What is Echocardiography?
Echocardiography, often called an ‘echo’, uses sound waves to produce an image of your heart. Your heart muscle, valves, large blood vessels and blood flow can be assessed in great detail.
Echocardiography can also provide your doctor with information about the blood pressure within the chambers of the heart and lungs.
What should I expect?
Echocardiography is not dangerous and is usually painless. The test does not involve radiation or X-rays. You do not need to specially prepare for an echocardiogram. During the test you will lie on an examination bed. A technician will place small metal disks called electrodes on your chest. These electrodes have wires which attach to the ultrasound machine. This machine monitors your heart rhythm during the test. To image the heart, the technician will put thick gel on your chest. The gel may feel cold but it does not harm your skin. Then, the technician will then use the transducer to send and receive the sound waves. These sound waves are not audible.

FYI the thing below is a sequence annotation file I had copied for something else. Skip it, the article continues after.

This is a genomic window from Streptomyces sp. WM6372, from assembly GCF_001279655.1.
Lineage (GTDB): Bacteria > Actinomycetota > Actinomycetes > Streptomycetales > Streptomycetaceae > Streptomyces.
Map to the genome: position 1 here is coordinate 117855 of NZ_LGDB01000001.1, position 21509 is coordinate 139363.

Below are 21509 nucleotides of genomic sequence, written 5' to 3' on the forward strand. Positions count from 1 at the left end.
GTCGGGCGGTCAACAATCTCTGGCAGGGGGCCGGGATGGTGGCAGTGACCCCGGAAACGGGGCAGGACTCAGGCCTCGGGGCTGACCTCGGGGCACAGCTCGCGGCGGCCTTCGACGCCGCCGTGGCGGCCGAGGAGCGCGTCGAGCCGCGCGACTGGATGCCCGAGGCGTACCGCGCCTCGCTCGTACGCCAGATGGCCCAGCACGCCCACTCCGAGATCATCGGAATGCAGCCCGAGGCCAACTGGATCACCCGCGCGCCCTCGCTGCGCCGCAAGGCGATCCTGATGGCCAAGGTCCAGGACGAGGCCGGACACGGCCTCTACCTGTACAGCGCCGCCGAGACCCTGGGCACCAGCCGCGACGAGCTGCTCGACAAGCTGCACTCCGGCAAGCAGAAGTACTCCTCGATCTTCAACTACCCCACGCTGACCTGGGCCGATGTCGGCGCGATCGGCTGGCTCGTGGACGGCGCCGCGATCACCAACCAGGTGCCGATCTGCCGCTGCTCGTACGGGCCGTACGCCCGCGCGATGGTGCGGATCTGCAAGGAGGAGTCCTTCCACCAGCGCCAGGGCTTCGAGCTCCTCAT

The transducer will be placed directly on the left side of your chest, over your heart. The technician will press firmly as he or she moves the transducer across your chest and will ask you to briefly hold your breath during the test. For most of the test you will be required to lie still. An echocardiogram may take up to 45 minutes to perform. You should not feel pain or discomfort during the test. The results will be sent to your doctor generally the next day.